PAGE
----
The 2022 landscape for the United States dollar, the US Treasury 10 year note, commodities “in general”, and the S+P 500 resembles that of around early 2020. The United States dollar currently hints that it may have established an important peak or that it will soon do so. The real Broad Dollar Index’s height (see the Federal Reserve Board, H.10) borders its March/April 2020 highs. Arguably commodities in general began a notable decline in early 2022. Using the broad S&P GSCI as a benchmark, the spot/physical/cash (as well as the nearest futures continuation) commodities complex (including the key petroleum arena) peaked in early January 2020 alongside a strengthening US dollar. A pattern of increasing US Treasury yields (take the 10 year note as the signpost) preceded the early 2020 stock pinnacles (S+P 500 on 2/19/20; emerging marketplaces in general on 1/13/20) as well as the commodities one. Marketplace chronicles unveil a significant yield increase in the UST 10 year note (and other important debt security benchmarks) prior to (and following) the S+P 500’s very significant high (perhaps a major top) 1/4/22 at 4819. As in 2020, the 2022 highs in stocks and commodities entangled with both rising yields and a strong dollar.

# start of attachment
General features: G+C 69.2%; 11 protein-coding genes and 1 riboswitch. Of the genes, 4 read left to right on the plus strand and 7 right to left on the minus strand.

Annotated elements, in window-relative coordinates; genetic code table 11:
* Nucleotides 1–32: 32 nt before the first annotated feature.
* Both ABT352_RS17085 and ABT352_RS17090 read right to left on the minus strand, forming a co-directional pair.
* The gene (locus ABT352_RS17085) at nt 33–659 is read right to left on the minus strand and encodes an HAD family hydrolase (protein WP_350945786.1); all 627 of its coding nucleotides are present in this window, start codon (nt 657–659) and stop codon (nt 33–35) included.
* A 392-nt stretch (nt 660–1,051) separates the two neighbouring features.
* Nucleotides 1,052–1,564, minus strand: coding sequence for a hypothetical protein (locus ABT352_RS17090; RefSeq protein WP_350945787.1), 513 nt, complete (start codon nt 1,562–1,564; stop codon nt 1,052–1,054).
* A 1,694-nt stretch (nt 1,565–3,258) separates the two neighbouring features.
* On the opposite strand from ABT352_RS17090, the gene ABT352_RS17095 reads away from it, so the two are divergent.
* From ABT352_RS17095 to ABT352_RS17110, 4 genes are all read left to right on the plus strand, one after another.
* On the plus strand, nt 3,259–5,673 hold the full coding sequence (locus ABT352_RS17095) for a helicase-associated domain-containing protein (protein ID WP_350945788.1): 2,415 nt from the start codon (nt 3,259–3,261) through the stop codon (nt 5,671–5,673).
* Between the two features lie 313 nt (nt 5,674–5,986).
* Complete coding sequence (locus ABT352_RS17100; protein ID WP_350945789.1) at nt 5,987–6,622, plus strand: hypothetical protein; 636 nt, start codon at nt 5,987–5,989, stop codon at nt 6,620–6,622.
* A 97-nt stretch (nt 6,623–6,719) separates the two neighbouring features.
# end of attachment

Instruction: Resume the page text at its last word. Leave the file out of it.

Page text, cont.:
In summary, although their future levels and trends admittedly are cloudy and uncertain, what are probable trends for these marketplaces? The United States real Broad Dollar Index probably has attained its pinnacle or will do so in the near future. Commodities in general (spot; nearest futures basis) probably made a major high in early March 2022 and will continue to retreat. Although it is a difficult call, the S+P 500 likely peaked in January 2022, and it probably will venture beneath late February 2022’s 4115 low. Over the long run, given the American (and global) inflation and debt situation, the yield for the US Treasury 10 year note will ascend above its recent high around 2.55 percent, although occasional “flights to quality” and thus interim yield declines may emerge.